“Quiet Dell” (Scribner), by Jayne Anne Phillips
In the 1930s, a man who called himself Cornelius O. Pierson began to correspond with a 45-year-old widow struggling to raise three young children in suburban Chicago. She had written to a matrimonial bureau — the Depression-era version of online dating — seeking someone with whom she might find “true friendship, fidelity and matrimony.”
Pierson, whose real name was Harry Powers, had represented himself as a wealthy, college-educated civil engineer and widower, although he was married at the time. A little more than six months after the couple found each other through the lonely hearts ads, Asta Eicher and her children were dead, brutally murdered by a con man who preyed on widows, then drained their bank accounts.
As a young girl growing up in West Virginia, Jayne Anne Phillips had heard about the sensational murder case from her mother. In her new novel, “Quiet Dell” — the name of the rural town where the slayings happened — she reconstructs the gruesome killings that had haunted her for decades.
It is an extraordinary achievement, a mesmerizing blend of fact and fiction that borrows from the historical record, including trial transcripts and newspaper accounts, but is cloaked in the shimmering language of a poet.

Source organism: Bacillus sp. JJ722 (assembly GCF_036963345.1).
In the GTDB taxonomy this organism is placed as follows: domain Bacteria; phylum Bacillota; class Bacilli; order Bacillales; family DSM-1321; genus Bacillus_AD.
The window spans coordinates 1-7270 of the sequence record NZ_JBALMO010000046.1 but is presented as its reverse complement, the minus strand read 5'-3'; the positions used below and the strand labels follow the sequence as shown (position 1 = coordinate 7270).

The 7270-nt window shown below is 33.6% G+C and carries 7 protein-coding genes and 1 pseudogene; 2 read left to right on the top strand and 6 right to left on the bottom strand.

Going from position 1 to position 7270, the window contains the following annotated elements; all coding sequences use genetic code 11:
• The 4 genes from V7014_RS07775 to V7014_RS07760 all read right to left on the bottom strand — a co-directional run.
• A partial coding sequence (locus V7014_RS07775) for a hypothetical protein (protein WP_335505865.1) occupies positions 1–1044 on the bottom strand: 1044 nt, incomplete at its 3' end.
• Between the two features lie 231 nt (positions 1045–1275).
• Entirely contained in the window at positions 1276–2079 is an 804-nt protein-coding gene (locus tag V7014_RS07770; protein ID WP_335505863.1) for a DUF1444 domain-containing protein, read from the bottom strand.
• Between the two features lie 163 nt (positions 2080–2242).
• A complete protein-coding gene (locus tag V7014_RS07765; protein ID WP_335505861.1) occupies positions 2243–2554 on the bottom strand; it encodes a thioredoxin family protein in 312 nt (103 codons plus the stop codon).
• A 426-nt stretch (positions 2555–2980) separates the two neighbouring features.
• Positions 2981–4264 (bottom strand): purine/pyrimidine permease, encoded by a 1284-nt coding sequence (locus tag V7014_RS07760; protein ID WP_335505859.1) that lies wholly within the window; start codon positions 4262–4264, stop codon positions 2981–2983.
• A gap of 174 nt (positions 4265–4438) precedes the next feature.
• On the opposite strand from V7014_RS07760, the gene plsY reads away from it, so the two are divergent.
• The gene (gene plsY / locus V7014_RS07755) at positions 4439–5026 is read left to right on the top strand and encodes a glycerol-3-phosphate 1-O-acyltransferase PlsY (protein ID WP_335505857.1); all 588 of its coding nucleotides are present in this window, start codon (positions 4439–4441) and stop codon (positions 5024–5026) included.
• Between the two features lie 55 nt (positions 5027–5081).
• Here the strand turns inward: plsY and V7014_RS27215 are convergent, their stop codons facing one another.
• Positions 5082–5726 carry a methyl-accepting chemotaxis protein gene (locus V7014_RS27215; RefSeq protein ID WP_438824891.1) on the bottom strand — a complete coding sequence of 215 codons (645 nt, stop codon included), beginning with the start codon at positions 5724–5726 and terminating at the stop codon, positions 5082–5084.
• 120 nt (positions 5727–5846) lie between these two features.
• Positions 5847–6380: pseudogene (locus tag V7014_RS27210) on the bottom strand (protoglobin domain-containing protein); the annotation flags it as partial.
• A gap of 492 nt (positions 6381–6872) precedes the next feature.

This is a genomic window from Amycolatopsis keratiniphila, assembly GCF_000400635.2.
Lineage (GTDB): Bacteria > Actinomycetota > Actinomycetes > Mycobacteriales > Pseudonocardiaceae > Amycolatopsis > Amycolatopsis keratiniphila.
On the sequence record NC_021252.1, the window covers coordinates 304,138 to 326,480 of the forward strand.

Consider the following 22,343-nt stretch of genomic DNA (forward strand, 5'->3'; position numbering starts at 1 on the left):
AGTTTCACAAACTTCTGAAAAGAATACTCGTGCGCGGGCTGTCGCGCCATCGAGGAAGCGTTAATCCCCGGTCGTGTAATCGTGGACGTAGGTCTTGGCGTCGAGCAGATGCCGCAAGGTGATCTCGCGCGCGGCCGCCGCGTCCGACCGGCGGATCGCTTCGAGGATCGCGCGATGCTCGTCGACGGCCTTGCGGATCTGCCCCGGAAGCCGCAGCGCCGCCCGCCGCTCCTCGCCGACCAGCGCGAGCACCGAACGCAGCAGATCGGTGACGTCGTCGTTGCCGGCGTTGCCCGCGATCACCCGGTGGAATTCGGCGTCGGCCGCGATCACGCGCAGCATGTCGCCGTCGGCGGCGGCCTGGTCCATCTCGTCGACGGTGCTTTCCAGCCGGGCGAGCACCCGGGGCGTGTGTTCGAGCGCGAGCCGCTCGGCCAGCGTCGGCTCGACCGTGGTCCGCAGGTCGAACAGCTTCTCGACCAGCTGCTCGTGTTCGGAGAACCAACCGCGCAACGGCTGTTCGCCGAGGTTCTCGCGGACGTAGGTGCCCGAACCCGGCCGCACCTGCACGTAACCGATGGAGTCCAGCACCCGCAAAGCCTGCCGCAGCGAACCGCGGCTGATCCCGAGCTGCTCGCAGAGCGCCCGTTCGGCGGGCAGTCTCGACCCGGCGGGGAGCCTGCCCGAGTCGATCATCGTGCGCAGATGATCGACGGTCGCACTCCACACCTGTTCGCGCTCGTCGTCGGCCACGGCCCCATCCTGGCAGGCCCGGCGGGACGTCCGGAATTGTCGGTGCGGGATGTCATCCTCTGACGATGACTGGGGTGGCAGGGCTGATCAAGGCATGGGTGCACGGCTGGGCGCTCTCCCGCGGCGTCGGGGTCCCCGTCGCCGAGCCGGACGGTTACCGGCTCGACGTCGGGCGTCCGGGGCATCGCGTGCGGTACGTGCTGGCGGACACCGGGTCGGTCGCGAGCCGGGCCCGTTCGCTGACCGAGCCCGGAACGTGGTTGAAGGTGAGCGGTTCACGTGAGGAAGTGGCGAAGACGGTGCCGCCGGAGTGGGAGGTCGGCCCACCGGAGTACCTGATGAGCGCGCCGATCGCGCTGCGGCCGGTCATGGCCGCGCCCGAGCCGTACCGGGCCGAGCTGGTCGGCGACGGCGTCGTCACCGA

An award-winning writer perhaps best known for her story collection “Black Tickets,” Phillips does not alter the basic facts of the crime. But the inner lives of the characters and their relationships have been wholly imagined. In addition, she creates four fictional characters, including a sexually adventurous newspaper reporter and her gay newspaper colleague, who exchange Hepburn and Tracy-worthy banter. There is also a winsome street urchin who could have stepped out of a Dickens novel.
Of all the finely drawn characters — including one of fiction’s best dogs, a feisty little bull terrier named Duty — Phillips was clearly most affected by the plight of Powers’ youngest victim, 9-year-old Annabel Eicher, to whom she dedicates the book.
As the novel opens, Annabel has written a pageant for her siblings to perform at what would be their last Christmas together. Her mother worries out loud to a friend that the precocious Annabel may be too imaginative for her own good. As the narrative rolls toward its terrifying conclusion, Annabel will manage, in a figurative way, to soar above the dark story, just as Phillips does in her sepia-tinted tribute to her West Virginia roots.